The Research Infrastructure of Chinese Foundations (RICF)
“A database of Chinese foundations, civil society, and social development in general. The structure of the RICF is deliberately designed and normalized according to the Three Normal Forms. The database schema consists of three major themes: foundations’ basic organizational profile (i.e., basic profile, board member, supervisor, staff, and related party tables), program information (i.e., program information, major program, program relationship, and major recipient tables), and financial information (i.e., financial position, financial activities, cash flow, activity overview, and large donation tables).”
Visit http://ricf.jima.me for more information (as of May 2019, I stopped updating this project regularly).
Ma, J., Wang, Q., Dong, C., and Li, H. (2017). The research infrastructure of Chinese foundations, a database for Chinese civil society studies. Scientific Data, 4:170094. https://www.nature.com/articles/sdata201794
Datasets in “state power and elite autonomy in a networked civil society” (link)
“In response to failures of central planning, the Chinese government has experimented not only with free-market trade zones, but with allowing non-profit foundations to operate in a decentralized fashion. A network study shows how these foundations have connected together by sharing board members, in a structural parallel to what is seen in corporations in the United States and Europe. This board interlocking leads to the emergence of an elite group with privileged network positions. While the presence of government officials on non-profit boards is widespread, government officials are much less common in a subgroup of foundations that control just over half of all revenue in the network. This subgroup, associated with business elites, not only enjoys higher levels of within-elite links, but even preferentially excludes government officials from the NGOs with higher degree. The emergence of this structurally autonomous sphere is associated with major political and social events in the state–society relationship. Cluster analysis reveals multiple internal components within this sphere that share similar levels of network influence. Rather than a core-periphery structure centered around government officials, the Chinese non-profit world appears to be a multipolar one of distinct elite groups, many of which achieve high levels of independence from direct government control.”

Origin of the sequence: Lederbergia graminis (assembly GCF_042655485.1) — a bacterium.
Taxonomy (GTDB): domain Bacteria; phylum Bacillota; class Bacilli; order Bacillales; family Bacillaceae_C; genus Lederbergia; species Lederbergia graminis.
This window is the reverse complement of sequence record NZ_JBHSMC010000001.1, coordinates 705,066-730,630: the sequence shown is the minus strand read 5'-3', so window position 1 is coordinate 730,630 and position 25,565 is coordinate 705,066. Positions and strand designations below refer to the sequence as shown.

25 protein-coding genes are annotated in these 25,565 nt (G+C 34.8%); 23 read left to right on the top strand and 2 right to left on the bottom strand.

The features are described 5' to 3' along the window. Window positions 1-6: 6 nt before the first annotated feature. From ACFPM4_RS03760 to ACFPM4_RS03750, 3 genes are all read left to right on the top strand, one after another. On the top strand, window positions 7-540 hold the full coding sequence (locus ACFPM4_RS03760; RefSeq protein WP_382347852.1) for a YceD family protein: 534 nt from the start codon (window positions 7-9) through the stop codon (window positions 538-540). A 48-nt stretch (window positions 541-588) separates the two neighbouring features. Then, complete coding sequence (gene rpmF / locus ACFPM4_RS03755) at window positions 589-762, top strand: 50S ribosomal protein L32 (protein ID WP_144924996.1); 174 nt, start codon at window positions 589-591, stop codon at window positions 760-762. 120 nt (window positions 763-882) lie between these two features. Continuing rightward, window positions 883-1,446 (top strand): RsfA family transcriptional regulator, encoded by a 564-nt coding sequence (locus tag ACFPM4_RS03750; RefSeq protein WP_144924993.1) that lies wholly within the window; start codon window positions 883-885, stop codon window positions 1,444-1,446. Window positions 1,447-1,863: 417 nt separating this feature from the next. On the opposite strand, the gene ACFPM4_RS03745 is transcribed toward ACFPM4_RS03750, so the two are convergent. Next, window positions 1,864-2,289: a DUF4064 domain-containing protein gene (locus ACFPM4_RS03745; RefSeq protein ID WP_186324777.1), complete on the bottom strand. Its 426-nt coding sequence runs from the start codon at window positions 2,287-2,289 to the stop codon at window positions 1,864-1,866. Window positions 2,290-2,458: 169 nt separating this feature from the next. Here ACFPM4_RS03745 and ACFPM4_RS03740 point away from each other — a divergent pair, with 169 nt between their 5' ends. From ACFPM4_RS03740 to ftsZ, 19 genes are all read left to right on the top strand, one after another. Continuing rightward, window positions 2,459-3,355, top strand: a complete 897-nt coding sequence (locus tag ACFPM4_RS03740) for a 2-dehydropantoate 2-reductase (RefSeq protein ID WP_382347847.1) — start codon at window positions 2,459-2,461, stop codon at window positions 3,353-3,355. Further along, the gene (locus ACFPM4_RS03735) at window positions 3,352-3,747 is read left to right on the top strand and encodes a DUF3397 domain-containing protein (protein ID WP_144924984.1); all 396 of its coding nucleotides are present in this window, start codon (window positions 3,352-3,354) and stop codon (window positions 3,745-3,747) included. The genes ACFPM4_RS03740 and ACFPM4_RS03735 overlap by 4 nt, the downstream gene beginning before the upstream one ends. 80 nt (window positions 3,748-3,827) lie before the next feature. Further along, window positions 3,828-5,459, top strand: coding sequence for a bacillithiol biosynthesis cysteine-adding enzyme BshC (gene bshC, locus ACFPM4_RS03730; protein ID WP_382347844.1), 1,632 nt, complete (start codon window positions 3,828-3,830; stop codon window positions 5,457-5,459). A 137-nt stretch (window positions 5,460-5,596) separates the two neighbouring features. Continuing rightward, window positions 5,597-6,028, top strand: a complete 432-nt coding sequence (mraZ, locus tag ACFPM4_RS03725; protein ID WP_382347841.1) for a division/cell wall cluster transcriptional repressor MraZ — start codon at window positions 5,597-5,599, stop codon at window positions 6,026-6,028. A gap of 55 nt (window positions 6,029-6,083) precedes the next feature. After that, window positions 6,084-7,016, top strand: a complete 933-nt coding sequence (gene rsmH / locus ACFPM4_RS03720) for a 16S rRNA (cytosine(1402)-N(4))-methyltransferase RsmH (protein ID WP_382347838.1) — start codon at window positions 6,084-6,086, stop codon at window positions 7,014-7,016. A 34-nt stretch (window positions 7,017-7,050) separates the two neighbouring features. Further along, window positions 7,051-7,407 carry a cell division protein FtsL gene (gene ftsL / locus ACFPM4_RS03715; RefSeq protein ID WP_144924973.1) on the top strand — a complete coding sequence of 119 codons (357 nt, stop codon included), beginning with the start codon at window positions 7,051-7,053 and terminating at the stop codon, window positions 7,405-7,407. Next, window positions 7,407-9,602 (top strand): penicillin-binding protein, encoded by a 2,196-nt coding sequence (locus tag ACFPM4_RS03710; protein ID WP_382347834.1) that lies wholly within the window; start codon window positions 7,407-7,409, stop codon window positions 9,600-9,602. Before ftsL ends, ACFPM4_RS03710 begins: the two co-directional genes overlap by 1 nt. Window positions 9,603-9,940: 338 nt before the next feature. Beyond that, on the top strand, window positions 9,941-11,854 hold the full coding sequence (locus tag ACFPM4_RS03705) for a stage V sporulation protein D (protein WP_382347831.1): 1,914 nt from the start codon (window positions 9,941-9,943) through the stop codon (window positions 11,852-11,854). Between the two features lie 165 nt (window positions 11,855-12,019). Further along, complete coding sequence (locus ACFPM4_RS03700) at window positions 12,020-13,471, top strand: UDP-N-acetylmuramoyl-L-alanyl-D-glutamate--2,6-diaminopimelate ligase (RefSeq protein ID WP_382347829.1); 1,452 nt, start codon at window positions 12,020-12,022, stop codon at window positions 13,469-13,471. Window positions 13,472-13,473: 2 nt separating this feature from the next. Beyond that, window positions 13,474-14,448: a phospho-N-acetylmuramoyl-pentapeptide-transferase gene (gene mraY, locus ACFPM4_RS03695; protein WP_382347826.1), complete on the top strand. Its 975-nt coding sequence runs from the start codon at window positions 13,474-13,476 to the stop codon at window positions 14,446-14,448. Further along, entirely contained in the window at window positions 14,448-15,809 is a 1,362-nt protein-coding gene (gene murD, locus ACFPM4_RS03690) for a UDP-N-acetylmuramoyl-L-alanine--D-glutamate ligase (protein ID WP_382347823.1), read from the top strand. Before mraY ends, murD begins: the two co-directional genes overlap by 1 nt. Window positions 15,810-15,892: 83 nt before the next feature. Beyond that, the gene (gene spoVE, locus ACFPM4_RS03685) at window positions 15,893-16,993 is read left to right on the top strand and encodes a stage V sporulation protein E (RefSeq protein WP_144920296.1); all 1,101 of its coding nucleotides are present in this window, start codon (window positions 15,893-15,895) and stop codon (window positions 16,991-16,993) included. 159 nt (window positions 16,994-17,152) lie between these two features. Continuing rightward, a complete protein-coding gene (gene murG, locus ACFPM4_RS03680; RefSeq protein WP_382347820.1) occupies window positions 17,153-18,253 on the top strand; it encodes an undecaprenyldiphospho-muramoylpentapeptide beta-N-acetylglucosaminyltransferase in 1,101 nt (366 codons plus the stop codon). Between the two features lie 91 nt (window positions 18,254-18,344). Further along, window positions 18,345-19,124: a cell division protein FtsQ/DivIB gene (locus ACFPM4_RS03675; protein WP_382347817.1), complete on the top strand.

Ma, J., & DeDeo, S. (2018). State power and elite autonomy in a networked civil society: The board interlocking of Chinese non-profits. Social Networks, 54, 291–302. https://doi.org/10.1016/j.socnet.2017.10.001
Bibliographic Records of Nonprofit and Philanthropic Studies (1925-2016)
A collection of 12,016 bibliographic records from 19 journals published between 1925-2016 (both ends included) worldwide. Each bibliographic record consists of various data fields including the title of the citing article, author’s name, publication year, publication title, and the article’s cited references. The cited references have 311,212 entries representing journal articles, books, dissertations, and technical reports, etc. Because of copyright restrictions, the raw dataset cannot be posted publicly.
Full-text corpus of People’s Daily (1946-2017)
The corpus includes over 1.6 million full-text records of People’s Daily, the official newspaper of the Chinese Communist Party. Good for researches in political science, public administration, sociology, and nonprofit studies, etc. Because of copyright restrictions, the raw dataset cannot be posted publicly.